LLOYD MANGRAM travels to the wilds of Leicestershire and discovers a Killer Kong on the loose in the quiet town of BLABY.
When you arrive at its small centre, the town of Blaby seems to be little more than an undistinguished suburb of Leicester. Yet at the very centre, on a corner of the crossroads, is a white-fronted shop bearing the legend Blaby Video and Computer Games. Outside it all looks respectable. Inside is another world, for it is from this building that Killer Kong and Barmy Burgers were released on an unsuspecting world.
As you pass through the door, the everyday noises of traffic and chattering pedestrians are replaced by the beeps and gurgles of computer games. One half of the shop is all video, the back half is given over to games for a wide variety of computers. It’s hard to distinguish between customer and sales lads, since both appear to crowd onto the counter to get a better look at the screens.
In a remarkably tidy office behind this cacophony of sound and colour, sits the warden of this particular asylum, Mr John Bailiss. Cassette inlay cards cover the walls like the photos of film stars in a producer’s Hollywood office. In a sense these cartoon characters are the stars, High Rise Harry, Do Do (and the Snow Bees), the Kosmic Pirate, all look down on me as I find a place to sit amid the heaps of cassette boxes. John sweeps them aside for me and a seat becomes visible.
‘We devote all the space here to the shop, that’s where the work gets done,’ he tells me without a trace of apology in his voice.
Blaby Computer Games came into existence in January 1983 when John Bailiss, who already owned and ran a successful video business, realised the potential of computers, especially the ZX Spectrum. At the time there were few other companies in the field, producing games for the Spectrum, and it seemed like a good idea. Two enthusiasts, 16-year-old Gary Sewell and Gary Casewell submitted their ideas for John to market, and the result was three games, Gold Digger, Confusion and the popular Chopper Rescue.
‘Admittedly it was the wrong time of the year as the summer was nearly upon us,’ he says, looking back on the worst year yet for computer business. Hot and long summers are always bad for software.
But with a further six games on the verge of completion the young company ploughed through the holiday period. ‘We placed advertisements in all the popular computing magazines throughout the summer months and soon enquiries started to come in from home and abroad.’
Games available from Blaby
Do Do (and the Snow Bees)
High Rise Harry
Blaby was one of the first software producers, to my knowledge, to make up a video cassette with all the games being played on it. The video was well produced, showed the games, sheet by sheet, very well and above all, allowed the sound to be heard at volume. On seeing this video for the first time I was astonished at the graphics, sound and games. There seemed to be so many and yet they were not appearing in any top selling charts. In the space of only a few months that has all changed.
‘Our games are now produced under license in Iceland, Denmark, Spain and Holland,’ John says with evident satisfaction. ‘And Barmy Burgers has just been accepted by W H Smith. We hope it’s the first of many of our games.’
Blaby now has a small distribution network throughout the UK and mail order is taken care of from their shop.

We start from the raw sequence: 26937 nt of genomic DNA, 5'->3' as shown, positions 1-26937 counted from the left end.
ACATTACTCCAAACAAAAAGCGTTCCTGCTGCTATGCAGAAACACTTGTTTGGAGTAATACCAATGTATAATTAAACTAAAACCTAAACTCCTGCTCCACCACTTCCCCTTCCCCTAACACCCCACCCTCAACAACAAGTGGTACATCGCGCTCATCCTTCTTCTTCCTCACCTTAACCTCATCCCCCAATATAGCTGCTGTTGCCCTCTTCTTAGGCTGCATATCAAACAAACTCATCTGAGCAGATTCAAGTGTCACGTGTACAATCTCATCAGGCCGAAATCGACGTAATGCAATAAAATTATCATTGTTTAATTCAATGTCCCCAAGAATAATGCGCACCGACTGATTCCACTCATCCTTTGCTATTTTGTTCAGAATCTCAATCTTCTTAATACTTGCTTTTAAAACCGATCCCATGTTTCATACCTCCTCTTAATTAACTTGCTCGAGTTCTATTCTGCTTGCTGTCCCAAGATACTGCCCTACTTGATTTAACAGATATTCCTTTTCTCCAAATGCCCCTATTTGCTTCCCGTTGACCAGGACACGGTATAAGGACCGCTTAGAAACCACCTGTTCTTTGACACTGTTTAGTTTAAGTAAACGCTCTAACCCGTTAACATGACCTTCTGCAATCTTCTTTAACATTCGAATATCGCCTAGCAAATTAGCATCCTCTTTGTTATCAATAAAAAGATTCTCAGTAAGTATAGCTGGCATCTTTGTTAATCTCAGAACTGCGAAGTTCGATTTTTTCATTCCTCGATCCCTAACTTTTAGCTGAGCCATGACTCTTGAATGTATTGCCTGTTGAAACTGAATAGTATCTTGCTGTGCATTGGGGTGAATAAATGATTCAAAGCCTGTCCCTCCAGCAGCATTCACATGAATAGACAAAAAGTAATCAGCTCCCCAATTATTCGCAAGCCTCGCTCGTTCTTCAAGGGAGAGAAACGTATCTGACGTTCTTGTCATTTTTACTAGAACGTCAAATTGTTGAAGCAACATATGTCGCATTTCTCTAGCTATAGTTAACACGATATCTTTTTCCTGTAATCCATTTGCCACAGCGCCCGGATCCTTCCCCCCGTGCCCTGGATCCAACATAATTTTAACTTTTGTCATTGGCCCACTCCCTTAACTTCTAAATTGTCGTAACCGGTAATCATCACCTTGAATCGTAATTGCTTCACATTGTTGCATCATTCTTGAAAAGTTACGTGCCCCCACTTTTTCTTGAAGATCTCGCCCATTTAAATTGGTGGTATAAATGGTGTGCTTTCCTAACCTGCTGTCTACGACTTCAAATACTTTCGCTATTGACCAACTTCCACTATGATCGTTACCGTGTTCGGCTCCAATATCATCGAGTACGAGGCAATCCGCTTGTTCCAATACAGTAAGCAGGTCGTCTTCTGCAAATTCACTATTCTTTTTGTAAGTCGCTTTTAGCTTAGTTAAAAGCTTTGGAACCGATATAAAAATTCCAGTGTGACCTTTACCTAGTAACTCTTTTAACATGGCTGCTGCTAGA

The first serious hint of interest from the home market came at the 8th ZX Micro Fair at Alexandra Palace towards the end of the summer holidays, when over 7,000 people crammed into the sweltering heat of the plastic pavilion in one day. Blaby had a large stand, packed with screens showing the various games. It was hard to move within the exhibition area, but around the Blaby stand it was impossible. Barmy Burgers and Killer Kong were going through their paces non-stop.
‘That was a huge success,’ John reflects happily. ‘We had lots of orders and enquiries from home and overseas.’ It was also fulfilment because in one place the public were echoing the praise of several good reviews for the games. In my humble opinion, Barmy Burgers is as good as its arcade counterpart, better than the Atari version, while Killer Kong is undoubtedly the best Kong game for the Spectrum. High Rise Harry is an amusing and very difficult painter game, and an earlier success, Chopper Rescue is still among the most difficult games available in Spectrum software.
‘New games are always in the pipeline. We work very closely with the team of programmers, some of whom live locally. In fact, they sometimes work in the shop behind the sales counter.’ Or even on the sales counter if it’s crowded, I remark.
The latest Blaby games are Gotcha and Pluggit. Gotcha!, a cops and robbers game is described as extremely tricky and not for beginners, and Pluggit has a lost IC chip trying to get back to his socket deep inside ‘Uncle Clive’s’ computer. (Both games are reviewed in this issue). The exploits of robber Ernie and the IC chip proved very popular with the crowds at the 9th ZX Microfair in December.
The company is now busy at work on new games for early this year and John tells me that before long their programs will be available on micro drive and ROM cartridges.
Meanwhile, all attempts to cage the Killer Kong appear to have failed — it’s eating all those Barmy Burgers that drive him wild. He’ll be content with nothing less than world domination of the Spectrum software market and he seems to be dragging the willing Blaby games along with him.
Barmy Burgers is available at W.H.Smith. All games may be purchased from Blaby Games, Crossways House, Lutterworth Road, Blaby, Leicester, or from Crash Micro Mail Order and many other computer outlets.